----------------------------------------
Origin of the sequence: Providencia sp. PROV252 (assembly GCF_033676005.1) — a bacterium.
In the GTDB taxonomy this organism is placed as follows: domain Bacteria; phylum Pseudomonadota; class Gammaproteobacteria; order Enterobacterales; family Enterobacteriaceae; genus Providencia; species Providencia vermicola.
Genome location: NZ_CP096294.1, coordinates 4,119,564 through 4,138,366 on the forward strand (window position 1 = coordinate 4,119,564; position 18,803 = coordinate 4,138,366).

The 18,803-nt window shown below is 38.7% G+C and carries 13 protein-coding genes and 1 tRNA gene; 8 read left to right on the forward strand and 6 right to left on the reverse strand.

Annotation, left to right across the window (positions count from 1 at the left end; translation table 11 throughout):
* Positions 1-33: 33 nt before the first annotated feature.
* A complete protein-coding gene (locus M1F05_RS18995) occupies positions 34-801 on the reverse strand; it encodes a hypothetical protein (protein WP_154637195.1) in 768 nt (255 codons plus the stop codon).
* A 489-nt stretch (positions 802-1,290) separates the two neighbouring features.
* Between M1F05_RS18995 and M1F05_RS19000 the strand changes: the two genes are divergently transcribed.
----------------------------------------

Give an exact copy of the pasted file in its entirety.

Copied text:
Origin of the sequence: Providencia sp. PROV252 (assembly GCF_033676005.1) — a bacterium.
In the GTDB taxonomy this organism is placed as follows: domain Bacteria; phylum Pseudomonadota; class Gammaproteobacteria; order Enterobacterales; family Enterobacteriaceae; genus Providencia; species Providencia vermicola.
Genome location: NZ_CP096294.1, coordinates 4,119,564 through 4,138,366 on the forward strand (window position 1 = coordinate 4,119,564; position 18,803 = coordinate 4,138,366).

The 18,803-nt window shown below is 38.7% G+C and carries 13 protein-coding genes and 1 tRNA gene; 8 read left to right on the forward strand and 6 right to left on the reverse strand.

Annotation, left to right across the window (positions count from 1 at the left end; translation table 11 throughout):
* Positions 1-33: 33 nt before the first annotated feature.
* A complete protein-coding gene (locus M1F05_RS18995) occupies positions 34-801 on the reverse strand; it encodes a hypothetical protein (protein WP_154637195.1) in 768 nt (255 codons plus the stop codon).
* A 489-nt stretch (positions 802-1,290) separates the two neighbouring features.
* Between M1F05_RS18995 and M1F05_RS19000 the strand changes: the two genes are divergently transcribed.